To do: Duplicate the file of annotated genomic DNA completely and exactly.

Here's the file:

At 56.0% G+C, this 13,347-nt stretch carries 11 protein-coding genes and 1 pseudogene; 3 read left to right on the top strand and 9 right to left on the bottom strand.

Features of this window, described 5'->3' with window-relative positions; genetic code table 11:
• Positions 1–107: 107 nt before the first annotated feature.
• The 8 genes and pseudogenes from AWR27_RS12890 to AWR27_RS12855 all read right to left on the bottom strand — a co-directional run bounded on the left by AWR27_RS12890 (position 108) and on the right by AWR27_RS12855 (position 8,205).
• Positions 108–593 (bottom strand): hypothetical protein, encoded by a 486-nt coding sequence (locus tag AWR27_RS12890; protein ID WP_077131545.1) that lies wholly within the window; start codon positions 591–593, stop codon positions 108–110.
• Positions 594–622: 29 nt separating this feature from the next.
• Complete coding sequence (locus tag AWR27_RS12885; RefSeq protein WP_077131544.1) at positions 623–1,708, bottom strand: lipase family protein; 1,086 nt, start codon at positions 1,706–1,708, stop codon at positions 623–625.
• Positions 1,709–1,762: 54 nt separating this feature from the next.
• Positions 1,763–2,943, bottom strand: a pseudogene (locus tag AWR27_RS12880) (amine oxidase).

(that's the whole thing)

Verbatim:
At 56.0% G+C, this 13,347-nt stretch carries 11 protein-coding genes and 1 pseudogene; 3 read left to right on the top strand and 9 right to left on the bottom strand.

Features of this window, described 5'->3' with window-relative positions; genetic code table 11:
• Positions 1–107: 107 nt before the first annotated feature.
• The 8 genes and pseudogenes from AWR27_RS12890 to AWR27_RS12855 all read right to left on the bottom strand — a co-directional run bounded on the left by AWR27_RS12890 (position 108) and on the right by AWR27_RS12855 (position 8,205).
• Positions 108–593 (bottom strand): hypothetical protein, encoded by a 486-nt coding sequence (locus tag AWR27_RS12890; protein ID WP_077131545.1) that lies wholly within the window; start codon positions 591–593, stop codon positions 108–110.
• Positions 594–622: 29 nt separating this feature from the next.
• Complete coding sequence (locus tag AWR27_RS12885; RefSeq protein WP_077131544.1) at positions 623–1,708, bottom strand: lipase family protein; 1,086 nt, start codon at positions 1,706–1,708, stop codon at positions 623–625.
• Positions 1,709–1,762: 54 nt separating this feature from the next.
• Positions 1,763–2,943, bottom strand: a pseudogene (locus tag AWR27_RS12880) (amine oxidase).